Tuesday 12 March 2013

Satisfying Audiences: CBC vs. TVO

Say what you will about what's wrong with CBC TV in 2013.  Despite facing a more competitive environment, CBC TV has maintained its overall viewer satisfaction levels over the past decade.  Perhaps it is related to the fact that CBC TV has increased its budgets at the expense of CBC radio.  Or maybe because CBC TV programming, including news and public affairs, has chosen to reflect our interest in crime, celebrities and consumerism rather than information needs higher up the knowledge chain.  Whatever the reason, the Corporation's main TV service has kept viewer satisfaction levels steady for ten years running. 

Every year the annual Media Trends Survey has asked Canadians to tell us how satisfied they are with 100 or more different channels.  We only ask level of satisfaction for the channels people are aware of, since newer channels or regional channels are not on the same footing as national, established channels such as CBC or CTV.

The chart shows that the percentage of Canadians who say they are very satisfied with CBC TV has been stable over the past 10 years. In winter 2011-12 the very satisfied score was basically the same as in 2002.  Incidentally, many channels register satisfaction scores well below that of CBC and a handful have higher satisfaction levels.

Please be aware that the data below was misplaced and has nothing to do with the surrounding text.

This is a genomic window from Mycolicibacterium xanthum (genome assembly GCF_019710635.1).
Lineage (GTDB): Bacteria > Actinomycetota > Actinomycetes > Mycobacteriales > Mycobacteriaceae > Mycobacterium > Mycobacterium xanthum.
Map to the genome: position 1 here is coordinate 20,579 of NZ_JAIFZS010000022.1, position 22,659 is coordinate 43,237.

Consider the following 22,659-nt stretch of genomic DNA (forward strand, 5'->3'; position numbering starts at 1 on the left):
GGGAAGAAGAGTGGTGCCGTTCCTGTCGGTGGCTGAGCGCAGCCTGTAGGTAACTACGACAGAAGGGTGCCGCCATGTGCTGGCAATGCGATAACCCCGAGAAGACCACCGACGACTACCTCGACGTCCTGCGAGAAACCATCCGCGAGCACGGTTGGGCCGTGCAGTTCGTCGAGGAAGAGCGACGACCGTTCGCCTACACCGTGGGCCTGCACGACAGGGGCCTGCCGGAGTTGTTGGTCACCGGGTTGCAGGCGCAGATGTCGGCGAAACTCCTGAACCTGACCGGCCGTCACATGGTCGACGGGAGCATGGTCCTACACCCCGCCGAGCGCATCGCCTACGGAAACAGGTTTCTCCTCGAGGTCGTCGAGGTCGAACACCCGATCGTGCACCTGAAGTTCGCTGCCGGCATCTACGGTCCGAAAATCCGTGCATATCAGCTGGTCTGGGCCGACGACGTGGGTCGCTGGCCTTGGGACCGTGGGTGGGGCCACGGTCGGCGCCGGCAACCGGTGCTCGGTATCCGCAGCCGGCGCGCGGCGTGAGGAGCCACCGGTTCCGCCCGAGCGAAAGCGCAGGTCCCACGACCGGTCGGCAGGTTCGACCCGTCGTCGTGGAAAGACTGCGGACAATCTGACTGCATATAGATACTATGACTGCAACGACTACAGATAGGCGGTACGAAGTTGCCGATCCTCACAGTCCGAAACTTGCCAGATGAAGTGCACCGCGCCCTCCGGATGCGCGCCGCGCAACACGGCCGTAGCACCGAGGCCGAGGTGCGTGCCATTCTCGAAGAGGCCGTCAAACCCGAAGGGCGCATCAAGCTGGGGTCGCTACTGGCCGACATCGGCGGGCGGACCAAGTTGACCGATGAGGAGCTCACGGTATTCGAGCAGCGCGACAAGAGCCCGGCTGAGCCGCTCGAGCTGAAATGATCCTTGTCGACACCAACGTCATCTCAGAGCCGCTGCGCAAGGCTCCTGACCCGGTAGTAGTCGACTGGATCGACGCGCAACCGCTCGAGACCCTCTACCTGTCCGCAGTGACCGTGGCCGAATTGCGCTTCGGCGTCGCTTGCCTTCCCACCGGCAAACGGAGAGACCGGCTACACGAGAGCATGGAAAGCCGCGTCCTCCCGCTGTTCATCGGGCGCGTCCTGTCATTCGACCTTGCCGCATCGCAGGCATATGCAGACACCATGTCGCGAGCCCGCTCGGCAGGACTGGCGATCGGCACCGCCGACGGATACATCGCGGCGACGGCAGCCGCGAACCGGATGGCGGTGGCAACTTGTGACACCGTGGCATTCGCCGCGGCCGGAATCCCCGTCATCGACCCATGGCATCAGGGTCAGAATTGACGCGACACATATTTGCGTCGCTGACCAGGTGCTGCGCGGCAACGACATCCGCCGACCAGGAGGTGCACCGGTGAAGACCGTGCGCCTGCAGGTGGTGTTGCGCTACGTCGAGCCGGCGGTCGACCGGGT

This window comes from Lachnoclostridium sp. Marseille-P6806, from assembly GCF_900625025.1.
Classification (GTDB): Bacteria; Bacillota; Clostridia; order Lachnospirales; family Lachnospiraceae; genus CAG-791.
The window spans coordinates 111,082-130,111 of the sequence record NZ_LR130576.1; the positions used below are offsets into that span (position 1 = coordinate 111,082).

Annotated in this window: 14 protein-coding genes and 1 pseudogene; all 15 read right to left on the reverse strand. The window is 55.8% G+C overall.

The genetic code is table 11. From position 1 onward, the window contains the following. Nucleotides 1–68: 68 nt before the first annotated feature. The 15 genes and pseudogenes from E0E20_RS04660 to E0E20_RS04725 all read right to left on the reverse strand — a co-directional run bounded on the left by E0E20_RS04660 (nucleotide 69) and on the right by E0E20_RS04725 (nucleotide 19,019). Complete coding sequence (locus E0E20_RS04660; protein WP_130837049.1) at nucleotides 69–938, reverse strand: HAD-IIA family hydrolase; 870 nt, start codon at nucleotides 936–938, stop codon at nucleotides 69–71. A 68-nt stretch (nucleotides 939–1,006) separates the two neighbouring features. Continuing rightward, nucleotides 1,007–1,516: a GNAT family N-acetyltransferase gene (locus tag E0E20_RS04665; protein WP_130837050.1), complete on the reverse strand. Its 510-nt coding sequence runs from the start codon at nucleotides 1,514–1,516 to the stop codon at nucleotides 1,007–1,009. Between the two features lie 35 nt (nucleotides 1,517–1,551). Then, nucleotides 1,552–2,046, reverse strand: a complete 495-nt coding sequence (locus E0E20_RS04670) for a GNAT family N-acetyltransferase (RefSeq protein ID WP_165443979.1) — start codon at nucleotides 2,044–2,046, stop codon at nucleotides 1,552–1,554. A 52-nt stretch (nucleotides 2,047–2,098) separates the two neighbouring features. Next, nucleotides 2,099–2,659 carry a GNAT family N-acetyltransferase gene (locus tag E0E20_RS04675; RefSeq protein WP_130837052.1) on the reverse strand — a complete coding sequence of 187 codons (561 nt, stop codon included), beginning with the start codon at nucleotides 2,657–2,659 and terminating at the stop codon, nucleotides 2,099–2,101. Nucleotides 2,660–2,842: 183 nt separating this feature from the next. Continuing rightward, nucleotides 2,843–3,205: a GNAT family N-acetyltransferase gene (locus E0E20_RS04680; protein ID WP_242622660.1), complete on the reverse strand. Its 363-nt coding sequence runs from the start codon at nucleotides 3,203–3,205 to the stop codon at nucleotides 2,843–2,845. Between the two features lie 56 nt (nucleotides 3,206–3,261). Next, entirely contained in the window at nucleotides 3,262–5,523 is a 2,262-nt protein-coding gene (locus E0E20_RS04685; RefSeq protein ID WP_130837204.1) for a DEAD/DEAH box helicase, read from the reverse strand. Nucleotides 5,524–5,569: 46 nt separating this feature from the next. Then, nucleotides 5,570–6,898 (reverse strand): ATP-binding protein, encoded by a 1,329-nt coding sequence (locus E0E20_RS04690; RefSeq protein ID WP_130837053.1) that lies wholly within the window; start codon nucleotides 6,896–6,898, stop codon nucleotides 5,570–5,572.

For comparison purposes, the following chart tracks TVO satisfaction scores over the same ten year period.

Evidently, while CBC has been able to find a strategy to keep the average Canadian satisfied, TVO has struggled since about mid-decade.  Ten years ago TVO had satisfaction scores about equal to that of CBC but in recent years the level of satisfaction has trailed off and reached an all time low in winter 2011-12.  Some of this downtrend may be the result of the much smaller budget of TVO; and it cannot redirect funds from other services.  It may also be that in an industry that feeds on celebrity gossip, materialism, crime and violence, TVO has chosen to maintain a niche that focuses on more serious information needs.

The 2011 survey results are from CMRI's Media Trends Survey conducted November-2011 to January 2012 among a representative national sample of approximately 900 Anglophone respondents aged 18-plus.  Margin of error +/-3.3%.  The Media Trends Survey has been conducted for ten consecutive years and has surveyed over 15,000 Canadians in total. In our analysis we usually only report Anglophone results.   Both Anglophones and Francophones have been surveyed in this period, using questionnaires in each respective language.  Francophones have been surveyed in 5 of the 10 years.  To compensate for poorer response rates among younger adults results are statistically weighted in keeping with industry standards.  It is the only survey to have measured media use and attitudes continuously over this decade. The Media Trends Survey is not sponsored by any one industry or affiliated with a media company.

No comments:

Post a Comment